Atmospheric carbon dioxide and temperature change

Although present concern with global warming centres on rising concentrations of atmospheric CO2, concentrations of that gas have varied considerably in the past. Analysis of air bubbles trapped in polar ice indicates that the lowest levels of atmospheric CO2 occurred during the Quaternary glaciations (Delmas et al. 1980). At that time, the atmosphere contained only 180 to 200 parts per million by volume (ppmv) of CO2, although there is some evidence that levels fluctuated by as much as 60 ppmv in periods as short as 100 years (Crane and Liss 1985). Levels rose to 275 ppmv during the warm interglacial phases, and that level is also considered representative of the pre-industrial era of the early nineteenth century (Bolin 1986). CO2 measurements taken by French scientists in the 1880s, just as the effects of the Industrial Revolution were beginning to be felt, have been reassessed by Siegenthaler (1984), who has concluded that levels in the northern hemisphere averaged 285 to 290 ppmv at that time.

When the first measurements were made at Mauna Loa in 1957, concentrations had risen to 310 ppmv, and they continued to rise by just over 1 ppmv per year to reach 335 in 1980.

Figure 7.6 Projected changes in atmospheric CO concentration. The curves LB and UB indicate the range of estimates for CO alone. LB' and UB' indicate the2range of estimates when other greenhouse gases are included and expressed iri CO equivalents. The value 550 ppm corresponds to a doubling of pre-industrial CO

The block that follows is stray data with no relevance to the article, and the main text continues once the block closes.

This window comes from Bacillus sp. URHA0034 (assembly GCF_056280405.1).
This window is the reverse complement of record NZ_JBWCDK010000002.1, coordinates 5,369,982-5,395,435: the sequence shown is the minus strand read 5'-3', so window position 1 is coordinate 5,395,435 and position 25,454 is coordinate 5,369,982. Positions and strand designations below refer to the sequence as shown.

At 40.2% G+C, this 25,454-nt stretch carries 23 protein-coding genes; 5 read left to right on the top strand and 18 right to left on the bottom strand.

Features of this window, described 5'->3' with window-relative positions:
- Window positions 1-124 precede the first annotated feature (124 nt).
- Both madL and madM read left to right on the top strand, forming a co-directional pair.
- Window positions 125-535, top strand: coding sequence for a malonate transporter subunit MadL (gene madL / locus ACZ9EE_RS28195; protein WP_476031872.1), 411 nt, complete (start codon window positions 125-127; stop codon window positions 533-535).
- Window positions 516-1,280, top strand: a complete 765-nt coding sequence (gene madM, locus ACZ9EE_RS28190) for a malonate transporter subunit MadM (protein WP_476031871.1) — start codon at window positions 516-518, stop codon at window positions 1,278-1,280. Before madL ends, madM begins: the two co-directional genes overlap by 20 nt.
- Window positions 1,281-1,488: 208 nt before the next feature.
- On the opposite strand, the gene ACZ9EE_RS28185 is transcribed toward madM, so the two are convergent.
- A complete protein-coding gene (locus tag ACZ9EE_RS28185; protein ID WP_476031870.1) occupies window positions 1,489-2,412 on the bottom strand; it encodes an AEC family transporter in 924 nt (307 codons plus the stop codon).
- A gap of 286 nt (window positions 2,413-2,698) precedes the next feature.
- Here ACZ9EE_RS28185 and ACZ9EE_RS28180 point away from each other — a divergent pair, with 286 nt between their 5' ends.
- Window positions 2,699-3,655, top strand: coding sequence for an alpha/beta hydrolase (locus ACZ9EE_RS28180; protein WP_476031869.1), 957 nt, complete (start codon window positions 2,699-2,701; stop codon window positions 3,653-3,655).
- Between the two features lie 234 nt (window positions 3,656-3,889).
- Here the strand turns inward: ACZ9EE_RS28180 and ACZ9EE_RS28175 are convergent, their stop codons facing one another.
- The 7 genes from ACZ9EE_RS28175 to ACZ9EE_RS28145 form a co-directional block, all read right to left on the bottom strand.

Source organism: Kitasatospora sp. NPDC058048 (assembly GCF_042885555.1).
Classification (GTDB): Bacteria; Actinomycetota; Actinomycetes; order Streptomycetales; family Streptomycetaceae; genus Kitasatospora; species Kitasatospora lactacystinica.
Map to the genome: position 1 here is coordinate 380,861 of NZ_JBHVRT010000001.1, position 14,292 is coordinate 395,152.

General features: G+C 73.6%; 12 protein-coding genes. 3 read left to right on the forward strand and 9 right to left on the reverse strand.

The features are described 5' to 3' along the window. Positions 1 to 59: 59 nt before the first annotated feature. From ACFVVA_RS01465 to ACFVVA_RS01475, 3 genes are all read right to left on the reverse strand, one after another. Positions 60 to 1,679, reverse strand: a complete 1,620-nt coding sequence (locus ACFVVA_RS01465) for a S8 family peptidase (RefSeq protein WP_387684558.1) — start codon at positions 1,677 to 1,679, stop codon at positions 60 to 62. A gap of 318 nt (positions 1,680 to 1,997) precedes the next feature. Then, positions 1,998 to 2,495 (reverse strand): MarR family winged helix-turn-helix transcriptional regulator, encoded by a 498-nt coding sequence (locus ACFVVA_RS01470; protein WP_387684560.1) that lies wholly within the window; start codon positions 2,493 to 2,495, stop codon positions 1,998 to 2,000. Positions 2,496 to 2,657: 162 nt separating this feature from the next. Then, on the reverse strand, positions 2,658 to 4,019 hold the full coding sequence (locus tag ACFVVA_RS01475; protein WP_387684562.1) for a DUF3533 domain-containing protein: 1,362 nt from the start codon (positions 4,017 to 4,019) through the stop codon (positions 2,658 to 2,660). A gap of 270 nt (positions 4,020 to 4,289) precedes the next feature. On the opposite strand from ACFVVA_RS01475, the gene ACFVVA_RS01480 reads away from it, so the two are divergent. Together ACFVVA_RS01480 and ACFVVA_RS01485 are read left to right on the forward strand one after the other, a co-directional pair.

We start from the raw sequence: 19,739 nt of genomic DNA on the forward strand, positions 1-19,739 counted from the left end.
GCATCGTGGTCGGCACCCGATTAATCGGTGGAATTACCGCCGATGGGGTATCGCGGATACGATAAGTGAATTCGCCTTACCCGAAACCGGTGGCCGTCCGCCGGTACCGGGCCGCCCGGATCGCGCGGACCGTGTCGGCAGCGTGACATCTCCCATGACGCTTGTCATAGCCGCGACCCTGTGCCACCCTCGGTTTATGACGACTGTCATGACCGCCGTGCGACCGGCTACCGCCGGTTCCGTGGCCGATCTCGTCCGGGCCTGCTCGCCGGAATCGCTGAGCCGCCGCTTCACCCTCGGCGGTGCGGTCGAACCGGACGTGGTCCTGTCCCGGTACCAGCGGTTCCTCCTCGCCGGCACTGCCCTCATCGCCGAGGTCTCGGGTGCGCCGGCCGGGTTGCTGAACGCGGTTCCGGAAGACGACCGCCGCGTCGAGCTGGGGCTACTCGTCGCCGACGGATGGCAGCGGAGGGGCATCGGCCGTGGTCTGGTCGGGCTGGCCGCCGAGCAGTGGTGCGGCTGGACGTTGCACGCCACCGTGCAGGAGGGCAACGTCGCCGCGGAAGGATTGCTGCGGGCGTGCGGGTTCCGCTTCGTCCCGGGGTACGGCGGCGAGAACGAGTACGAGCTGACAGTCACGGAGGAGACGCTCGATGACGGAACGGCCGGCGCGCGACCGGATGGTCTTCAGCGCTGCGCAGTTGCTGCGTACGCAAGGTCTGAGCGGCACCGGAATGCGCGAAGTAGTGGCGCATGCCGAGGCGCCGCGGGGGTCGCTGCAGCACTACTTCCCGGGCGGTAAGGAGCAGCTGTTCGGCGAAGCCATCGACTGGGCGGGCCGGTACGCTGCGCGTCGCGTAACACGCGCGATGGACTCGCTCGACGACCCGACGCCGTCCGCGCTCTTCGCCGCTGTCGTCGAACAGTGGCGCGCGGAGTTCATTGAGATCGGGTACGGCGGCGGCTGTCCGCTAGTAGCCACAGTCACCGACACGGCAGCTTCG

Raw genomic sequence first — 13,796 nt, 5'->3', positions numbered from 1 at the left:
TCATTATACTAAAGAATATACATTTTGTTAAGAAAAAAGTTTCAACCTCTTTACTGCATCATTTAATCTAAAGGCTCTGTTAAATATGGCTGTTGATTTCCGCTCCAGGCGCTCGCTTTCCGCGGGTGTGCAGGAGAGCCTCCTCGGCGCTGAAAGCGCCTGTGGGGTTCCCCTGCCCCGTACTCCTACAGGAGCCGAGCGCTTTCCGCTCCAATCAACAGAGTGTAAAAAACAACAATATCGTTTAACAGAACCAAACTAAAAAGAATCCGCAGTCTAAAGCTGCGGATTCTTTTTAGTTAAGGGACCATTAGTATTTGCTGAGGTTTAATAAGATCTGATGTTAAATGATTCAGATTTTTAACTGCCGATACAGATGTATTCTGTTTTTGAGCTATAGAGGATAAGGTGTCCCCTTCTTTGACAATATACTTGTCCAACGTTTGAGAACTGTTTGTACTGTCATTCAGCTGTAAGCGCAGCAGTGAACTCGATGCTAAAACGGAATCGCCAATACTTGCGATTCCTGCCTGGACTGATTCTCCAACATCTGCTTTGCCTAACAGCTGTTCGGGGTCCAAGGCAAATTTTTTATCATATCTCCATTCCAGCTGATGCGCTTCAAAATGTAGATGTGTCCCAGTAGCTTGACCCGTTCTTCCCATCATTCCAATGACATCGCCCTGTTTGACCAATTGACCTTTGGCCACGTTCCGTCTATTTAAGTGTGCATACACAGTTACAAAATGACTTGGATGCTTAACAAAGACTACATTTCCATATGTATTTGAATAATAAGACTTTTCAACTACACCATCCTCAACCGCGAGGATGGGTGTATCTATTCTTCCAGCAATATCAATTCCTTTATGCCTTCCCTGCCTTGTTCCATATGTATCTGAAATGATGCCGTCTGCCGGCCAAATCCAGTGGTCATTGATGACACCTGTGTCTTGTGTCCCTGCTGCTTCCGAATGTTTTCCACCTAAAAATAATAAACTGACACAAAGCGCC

concentrations

Figure 7.6 Projected changes in atmospheric CO concentration. The curves LB and UB indicate the range of estimates for CO alone. LB' and UB' indicate the2range of estimates when other greenhouse gases are included and expressed iri CO equivalents. The value 550 ppm corresponds to a doubling of pre-industrial CO

concentrations

Source: After Bolin et al. (1986)

Since then, levels have risen at a rate of 2 to 4 ppmv per year to reach a level of 345 ppmv by the mid-1980s (Gribbin 1981; Bolin 1986). That represents an increase of 70 ppmv in less than 200 years. The difference between glacial and inter-glacial periods was about the same, but then the time interval was measured in tens of thousands of years. The current level of 353 ppmv is 25 per cent higher than the preindustrial volume, and without precedent in the past 100,000 years of earth history (Watson et al. 1990). If the present rate of increase continues until the year 2050, it is estimated that the atmospheric CO2 concentration will be 450 ppmv, and by 2075 it will be 500-600 ppmv, more than twice the 1800 level (Bolin 1986) (see Figure 7.6).

Predicting such trends is difficult. Future growth rates and concentrations will depend upon a variety of factors, including, for

Figure 7.7 Changing greenhouse gas levels: comparison of the 'business-as-usual' scenario with one involving major emission controls

The Basic Survival Guide

The Basic Survival Guide

Disasters: Why No ones Really 100 Safe. This is common knowledgethat disaster is everywhere. Its in the streets, its inside your campuses, and it can even be found inside your home. The question is not whether we are safe because no one is really THAT secure anymore but whether we can do something to lessen the odds of ever becoming a victim.

Get My Free Ebook


Responses

  • LEONIDE
    What is the normal levels of carbon dioxide in the atmosphere?
    8 years ago

Post a comment